COUGARS AND CALVES
By Dick Mason
Is a rising cougar population responsible for declining elk calf survival rates in Northeast Oregon?
A promising and much anticipated study led by Oregon Department of Fish and Wildlife biologist Bruce Johnson may go a long way toward answering this question.
For the past three years Johnson's study team has been tracking elk calves in Wallowa County's Wenaha and Sled Springs units and determining their cause of death. Johnson's study may not be completed for another two years, but his preliminary findings are noteworthy.
In 2003 his study team found that cougars were responsible for 60 percent of the deaths of elk calves monitored in the Wenaha Unit. In the Sled Springs Unit, cougars were responsible for 30 percent of the deaths of the elk calves monitored.
Johnson's preliminary findings are of great interest because many speculate that rising cougar population levels are the reason elk calf survival rates have been falling in Northeast Oregon. The survival rates have been falling for about 20 years. The rate of decrease has picked up since 1994 when Measure 18 was passed by Oregon voters. The measure prohibits the use of dogs for cougar hunting.
Johnson said that the cougar populations in Northeast Oregon have been increasing for the past 30 to 35 years.
Johnson's preliminary findings are a credit to a technological innovation that helps researchers begin tracking elk calves within hours of their birth. The innovation, developed about 10 years ago, is a transmitter that can be implanted in the vagina of a cow elk. The transmitter is temperature-sensitive. When in a cow elk's vagina it transmits a slow signal because of the elk's warmth. However, when the cow gives birth the transmitter pops out and cools. This transmitter then begins emitting a faster radio signal.
Johnson's research team picks up signals from vaginal transmitters during daily plane flights over the Wenaha and Sled Springs units. When it is determined an elk has been born, members of the research team are called and sent to the location of the newborn elk.
Once located, a radio collar is put on the newborn elk. The radio collar tells researchers when an elk calf has died because its emits a faster beep when it has been immobile for four hours.
When a radio collar begins emitting its death signal, members of the research team are sent to find the dead calf and determine how it died. They can determine if a cougar killed it by things such as the bite mark pattern on the calf, Johnson said.
Johnson's team has found that bears and coyotes are killing some calves but that the number is very small.
In some cases it initially appears that a bear killed a calf when a cougar really did. A bear will chase away a cougar that has killed an elk calf, then it will eat the calf, Johnson said.
Cougars are clearly killing a high percentage of elk calves in the Wenaha and Sled Springs units, according to the preliminary results of Johnson's study. However, this does not mean that cougars are responsible for declining elk calf survival rates.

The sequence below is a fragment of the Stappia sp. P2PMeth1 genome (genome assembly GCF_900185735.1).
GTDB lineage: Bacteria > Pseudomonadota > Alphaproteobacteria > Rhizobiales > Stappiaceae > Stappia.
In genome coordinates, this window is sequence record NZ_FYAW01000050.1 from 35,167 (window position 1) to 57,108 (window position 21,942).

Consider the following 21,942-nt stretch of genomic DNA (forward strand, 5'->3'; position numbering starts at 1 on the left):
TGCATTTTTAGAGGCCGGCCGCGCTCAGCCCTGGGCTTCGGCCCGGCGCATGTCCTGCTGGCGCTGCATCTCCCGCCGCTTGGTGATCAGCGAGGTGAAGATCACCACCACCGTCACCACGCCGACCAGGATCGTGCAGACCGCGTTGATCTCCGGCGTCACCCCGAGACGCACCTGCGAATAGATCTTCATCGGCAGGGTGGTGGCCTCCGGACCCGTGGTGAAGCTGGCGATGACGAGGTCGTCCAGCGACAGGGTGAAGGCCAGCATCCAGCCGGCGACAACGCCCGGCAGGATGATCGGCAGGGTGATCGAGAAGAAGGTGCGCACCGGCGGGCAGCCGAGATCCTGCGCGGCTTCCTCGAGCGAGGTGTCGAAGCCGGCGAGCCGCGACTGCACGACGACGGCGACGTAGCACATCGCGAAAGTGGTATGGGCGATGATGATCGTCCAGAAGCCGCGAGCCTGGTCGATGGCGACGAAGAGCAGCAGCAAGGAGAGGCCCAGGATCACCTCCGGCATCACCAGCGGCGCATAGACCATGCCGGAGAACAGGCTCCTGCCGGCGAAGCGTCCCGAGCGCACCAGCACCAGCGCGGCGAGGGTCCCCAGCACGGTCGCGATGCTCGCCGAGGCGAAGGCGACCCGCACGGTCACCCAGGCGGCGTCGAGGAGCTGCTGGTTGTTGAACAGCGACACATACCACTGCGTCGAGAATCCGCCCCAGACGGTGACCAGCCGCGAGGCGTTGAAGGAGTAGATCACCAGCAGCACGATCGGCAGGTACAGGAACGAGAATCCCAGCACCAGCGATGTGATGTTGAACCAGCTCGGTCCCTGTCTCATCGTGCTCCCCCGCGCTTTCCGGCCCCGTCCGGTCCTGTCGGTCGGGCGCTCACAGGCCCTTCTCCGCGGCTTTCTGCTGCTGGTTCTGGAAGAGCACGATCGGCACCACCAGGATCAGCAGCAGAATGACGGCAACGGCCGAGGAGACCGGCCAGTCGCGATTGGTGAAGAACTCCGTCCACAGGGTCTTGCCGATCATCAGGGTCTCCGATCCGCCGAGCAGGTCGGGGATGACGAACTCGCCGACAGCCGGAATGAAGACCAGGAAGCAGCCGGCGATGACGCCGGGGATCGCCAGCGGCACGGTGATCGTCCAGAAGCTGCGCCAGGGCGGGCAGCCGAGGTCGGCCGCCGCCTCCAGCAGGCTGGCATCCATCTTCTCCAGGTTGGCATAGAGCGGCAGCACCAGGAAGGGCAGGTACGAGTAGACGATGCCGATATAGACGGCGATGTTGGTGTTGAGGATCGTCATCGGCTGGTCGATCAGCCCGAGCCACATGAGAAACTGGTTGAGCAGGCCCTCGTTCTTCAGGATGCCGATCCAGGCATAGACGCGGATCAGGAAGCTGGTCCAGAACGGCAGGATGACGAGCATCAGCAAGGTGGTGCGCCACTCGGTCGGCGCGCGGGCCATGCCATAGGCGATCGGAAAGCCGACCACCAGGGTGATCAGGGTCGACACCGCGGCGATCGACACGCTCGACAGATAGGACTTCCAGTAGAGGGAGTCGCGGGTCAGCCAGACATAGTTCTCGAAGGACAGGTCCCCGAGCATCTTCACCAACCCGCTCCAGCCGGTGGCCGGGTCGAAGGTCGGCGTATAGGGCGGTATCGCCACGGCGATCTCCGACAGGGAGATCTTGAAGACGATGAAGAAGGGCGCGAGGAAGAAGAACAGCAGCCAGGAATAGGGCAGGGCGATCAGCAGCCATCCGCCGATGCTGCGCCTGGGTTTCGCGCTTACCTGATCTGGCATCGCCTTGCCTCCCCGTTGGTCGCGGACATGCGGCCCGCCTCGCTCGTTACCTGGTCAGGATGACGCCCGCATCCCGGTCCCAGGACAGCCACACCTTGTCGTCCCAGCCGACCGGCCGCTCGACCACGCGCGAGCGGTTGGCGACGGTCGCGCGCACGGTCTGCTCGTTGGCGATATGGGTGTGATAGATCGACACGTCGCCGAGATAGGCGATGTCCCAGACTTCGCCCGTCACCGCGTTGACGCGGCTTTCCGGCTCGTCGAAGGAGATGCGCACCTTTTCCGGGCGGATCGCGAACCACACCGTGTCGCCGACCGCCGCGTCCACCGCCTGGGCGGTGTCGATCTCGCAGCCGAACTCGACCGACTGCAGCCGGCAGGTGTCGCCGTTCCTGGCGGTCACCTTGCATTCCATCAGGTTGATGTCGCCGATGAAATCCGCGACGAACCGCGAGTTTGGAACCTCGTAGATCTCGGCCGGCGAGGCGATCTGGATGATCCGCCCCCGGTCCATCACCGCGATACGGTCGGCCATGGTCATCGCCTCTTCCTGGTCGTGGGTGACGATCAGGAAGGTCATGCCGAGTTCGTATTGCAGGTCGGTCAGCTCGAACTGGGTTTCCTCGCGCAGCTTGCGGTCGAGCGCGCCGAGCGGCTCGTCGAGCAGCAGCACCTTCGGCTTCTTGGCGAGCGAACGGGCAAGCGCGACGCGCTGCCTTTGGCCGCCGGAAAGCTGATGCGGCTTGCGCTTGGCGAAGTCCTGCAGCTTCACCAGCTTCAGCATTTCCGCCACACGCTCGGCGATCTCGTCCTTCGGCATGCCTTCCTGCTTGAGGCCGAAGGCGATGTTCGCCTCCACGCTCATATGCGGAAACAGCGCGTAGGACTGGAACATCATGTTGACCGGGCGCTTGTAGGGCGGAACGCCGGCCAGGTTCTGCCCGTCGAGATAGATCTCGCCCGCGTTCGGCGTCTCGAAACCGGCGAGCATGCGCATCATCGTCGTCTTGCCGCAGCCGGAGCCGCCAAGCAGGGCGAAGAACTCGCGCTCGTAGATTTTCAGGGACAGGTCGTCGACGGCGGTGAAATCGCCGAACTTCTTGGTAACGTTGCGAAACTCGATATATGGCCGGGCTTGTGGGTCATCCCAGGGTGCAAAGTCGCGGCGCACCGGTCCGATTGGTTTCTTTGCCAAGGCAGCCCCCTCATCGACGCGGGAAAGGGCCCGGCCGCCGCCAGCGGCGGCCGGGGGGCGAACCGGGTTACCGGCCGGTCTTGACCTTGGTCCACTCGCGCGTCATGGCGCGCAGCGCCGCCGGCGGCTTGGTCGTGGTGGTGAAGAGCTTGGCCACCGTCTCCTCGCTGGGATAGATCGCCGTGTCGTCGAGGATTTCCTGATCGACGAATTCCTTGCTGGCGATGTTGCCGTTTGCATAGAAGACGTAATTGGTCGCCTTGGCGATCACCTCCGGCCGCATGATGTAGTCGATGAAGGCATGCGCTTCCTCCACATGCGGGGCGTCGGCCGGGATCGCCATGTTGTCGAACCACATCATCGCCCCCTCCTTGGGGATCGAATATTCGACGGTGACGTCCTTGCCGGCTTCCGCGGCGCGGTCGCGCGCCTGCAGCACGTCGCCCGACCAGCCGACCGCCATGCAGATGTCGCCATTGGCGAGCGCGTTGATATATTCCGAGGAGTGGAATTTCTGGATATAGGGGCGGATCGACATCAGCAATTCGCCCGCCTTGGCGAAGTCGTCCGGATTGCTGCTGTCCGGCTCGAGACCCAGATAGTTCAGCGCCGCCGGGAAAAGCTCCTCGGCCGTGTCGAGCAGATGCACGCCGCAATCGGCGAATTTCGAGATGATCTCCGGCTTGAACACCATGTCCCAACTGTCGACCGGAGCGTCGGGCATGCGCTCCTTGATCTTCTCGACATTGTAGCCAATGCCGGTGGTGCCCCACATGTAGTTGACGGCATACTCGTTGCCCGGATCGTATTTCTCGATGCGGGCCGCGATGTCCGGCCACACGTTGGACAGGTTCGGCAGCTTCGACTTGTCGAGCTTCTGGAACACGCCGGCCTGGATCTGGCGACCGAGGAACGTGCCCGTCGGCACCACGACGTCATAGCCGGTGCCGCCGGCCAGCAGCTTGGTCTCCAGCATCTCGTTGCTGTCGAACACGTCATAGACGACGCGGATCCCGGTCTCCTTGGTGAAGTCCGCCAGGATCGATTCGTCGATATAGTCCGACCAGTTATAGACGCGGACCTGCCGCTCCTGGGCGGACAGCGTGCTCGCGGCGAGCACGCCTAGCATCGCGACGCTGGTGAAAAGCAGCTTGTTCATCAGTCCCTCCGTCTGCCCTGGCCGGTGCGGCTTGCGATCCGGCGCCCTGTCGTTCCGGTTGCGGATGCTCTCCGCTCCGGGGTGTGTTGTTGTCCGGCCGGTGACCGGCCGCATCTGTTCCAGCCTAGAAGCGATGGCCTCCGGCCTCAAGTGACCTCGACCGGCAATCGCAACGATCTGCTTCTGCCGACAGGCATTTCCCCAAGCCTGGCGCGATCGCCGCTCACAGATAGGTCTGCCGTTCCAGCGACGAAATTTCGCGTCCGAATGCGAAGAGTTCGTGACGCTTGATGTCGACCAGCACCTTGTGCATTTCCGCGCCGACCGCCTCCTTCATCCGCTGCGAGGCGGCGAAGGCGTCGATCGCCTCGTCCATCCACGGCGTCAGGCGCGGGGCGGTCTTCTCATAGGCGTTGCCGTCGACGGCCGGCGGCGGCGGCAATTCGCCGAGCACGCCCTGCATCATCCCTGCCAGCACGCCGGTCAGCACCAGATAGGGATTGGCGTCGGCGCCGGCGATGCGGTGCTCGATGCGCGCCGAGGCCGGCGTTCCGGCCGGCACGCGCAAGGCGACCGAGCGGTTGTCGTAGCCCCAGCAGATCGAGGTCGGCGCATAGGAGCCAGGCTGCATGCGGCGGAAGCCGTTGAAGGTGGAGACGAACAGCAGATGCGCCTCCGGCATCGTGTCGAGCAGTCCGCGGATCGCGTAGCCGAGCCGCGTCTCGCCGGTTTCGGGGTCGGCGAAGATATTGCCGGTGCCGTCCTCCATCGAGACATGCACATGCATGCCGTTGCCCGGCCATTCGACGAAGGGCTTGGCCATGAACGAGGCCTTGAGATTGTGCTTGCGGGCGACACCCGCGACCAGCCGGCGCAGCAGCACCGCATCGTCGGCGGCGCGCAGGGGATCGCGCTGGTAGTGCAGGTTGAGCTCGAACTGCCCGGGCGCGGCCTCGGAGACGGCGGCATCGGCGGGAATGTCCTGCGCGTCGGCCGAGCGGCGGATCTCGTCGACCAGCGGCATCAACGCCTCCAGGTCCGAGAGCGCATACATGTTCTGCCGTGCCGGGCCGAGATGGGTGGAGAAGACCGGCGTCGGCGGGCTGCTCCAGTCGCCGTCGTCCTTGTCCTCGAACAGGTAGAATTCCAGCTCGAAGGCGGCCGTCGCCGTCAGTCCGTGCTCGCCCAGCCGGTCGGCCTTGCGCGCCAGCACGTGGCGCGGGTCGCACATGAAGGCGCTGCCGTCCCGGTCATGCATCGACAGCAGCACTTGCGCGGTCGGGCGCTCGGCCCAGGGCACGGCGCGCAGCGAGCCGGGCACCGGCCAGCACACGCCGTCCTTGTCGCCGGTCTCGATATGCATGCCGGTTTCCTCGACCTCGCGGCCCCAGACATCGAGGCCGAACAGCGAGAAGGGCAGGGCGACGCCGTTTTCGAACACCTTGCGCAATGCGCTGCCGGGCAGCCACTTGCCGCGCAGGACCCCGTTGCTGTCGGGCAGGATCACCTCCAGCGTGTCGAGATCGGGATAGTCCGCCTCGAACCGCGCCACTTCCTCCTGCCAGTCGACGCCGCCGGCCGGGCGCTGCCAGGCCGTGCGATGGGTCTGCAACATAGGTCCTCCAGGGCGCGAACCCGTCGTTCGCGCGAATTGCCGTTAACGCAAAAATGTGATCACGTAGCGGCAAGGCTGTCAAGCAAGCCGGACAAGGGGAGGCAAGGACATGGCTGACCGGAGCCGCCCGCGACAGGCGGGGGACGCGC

"Cougars may be taking calves which would have died anyway'' because of poor physical condition, Johnson said.
This could be determined by reducing the cougar population in the area and then determining if elk calf survival rates change. Johnson had planned to have a number of cougars in the study area killed to see if this would impact calf survival rates.
However, a lawsuit filed by an environmental group in southwest Oregon is preventing Johnson from doing this. His research team is now determining what can done to manipulate cougar numbers and see how this impacts elk calf survival.
The cougars could be killed for the project if no federal dollars are used in the last two years of the study, Johnson said. Another option is to have the ODFW encourage more hunters to go into the area so that more cougars could be killed.
Johnson's team has attached radio collars to 35 cougars in the Wenaha and Sled Springs units as part of the study. The cougars were collared after being tracked by dogs and then tranquilized.
The radio collars allow the research team to develop a better estimate of cougars.
In addition to predators, Johnson's team is also looking closely at the impact nutrition has on elk calf survival. To date it appears that almost all calves are getting the nourishment they need to at least survive.
"Starvation does not seem to be a factor. In three years we have found just one elk that has starved to death,'' Johnson said.
The calf died because it was abandoned by its mother. Johnson said that this is extremely unusual.
The La Grande husband and wife team of John and Rachel Cook are helping Johnson with the nutritional part of the study. The Cooks are with the National Council for Air and Stream Improvement.
The study is also being conducted with the help of Boise Cascade Corp., which is allowing its land to be used.
The Cooks are among many people who are assisting Johnson with the study.
"It is labor-intensive. There is a lot of field work,'' Johnson said.
The study is affiliated with the Starkey Elk Research Project that started in the late 1980s. Johnson has been with the Starkey Project for 14 years.
Johnson said the current cougar-elk study is possible because of what has been learned earlier about elk productivity through the Starkey Project.